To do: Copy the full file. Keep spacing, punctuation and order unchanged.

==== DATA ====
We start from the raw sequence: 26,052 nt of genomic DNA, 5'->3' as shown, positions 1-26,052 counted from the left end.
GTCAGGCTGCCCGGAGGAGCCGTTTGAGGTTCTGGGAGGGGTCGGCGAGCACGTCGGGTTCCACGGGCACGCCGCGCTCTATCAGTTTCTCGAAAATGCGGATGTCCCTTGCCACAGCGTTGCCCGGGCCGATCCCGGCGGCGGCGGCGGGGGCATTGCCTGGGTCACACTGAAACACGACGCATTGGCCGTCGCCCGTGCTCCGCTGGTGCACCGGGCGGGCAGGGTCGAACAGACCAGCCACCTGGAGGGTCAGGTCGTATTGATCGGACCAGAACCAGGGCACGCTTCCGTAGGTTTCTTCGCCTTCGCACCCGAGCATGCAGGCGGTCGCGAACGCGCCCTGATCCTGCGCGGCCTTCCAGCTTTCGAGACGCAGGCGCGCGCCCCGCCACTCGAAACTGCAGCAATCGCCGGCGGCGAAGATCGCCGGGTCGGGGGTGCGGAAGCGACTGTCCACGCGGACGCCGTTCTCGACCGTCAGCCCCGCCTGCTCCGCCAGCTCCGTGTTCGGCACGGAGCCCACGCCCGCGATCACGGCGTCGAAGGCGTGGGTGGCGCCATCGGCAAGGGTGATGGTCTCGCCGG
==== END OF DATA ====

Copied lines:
We start from the raw sequence: 26,052 nt of genomic DNA, 5'->3' as shown, positions 1-26,052 counted from the left end.
GTCAGGCTGCCCGGAGGAGCCGTTTGAGGTTCTGGGAGGGGTCGGCGAGCACGTCGGGTTCCACGGGCACGCCGCGCTCTATCAGTTTCTCGAAAATGCGGATGTCCCTTGCCACAGCGTTGCCCGGGCCGATCCCGGCGGCGGCGGCGGGGGCATTGCCTGGGTCACACTGAAACACGACGCATTGGCCGTCGCCCGTGCTCCGCTGGTGCACCGGGCGGGCAGGGTCGAACAGACCAGCCACCTGGAGGGTCAGGTCGTATTGATCGGACCAGAACCAGGGCACGCTTCCGTAGGTTTCTTCGCCTTCGCACCCGAGCATGCAGGCGGTCGCGAACGCGCCCTGATCCTGCGCGGCCTTCCAGCTTTCGAGACGCAGGCGCGCGCCCCGCCACTCGAAACTGCAGCAATCGCCGGCGGCGAAGATCGCCGGGTCGGGGGTGCGGAAGCGACTGTCCACGCGGACGCCGTTCTCGACCGTCAGCCCCGCCTGCTCCGCCAGCTCCGTGTTCGGCACGGAGCCCACGCCCGCGATCACGGCGTCGAAGGCGTGGGTGGCGCCATCGGCAAGGGTGATGGTCTCGCCGG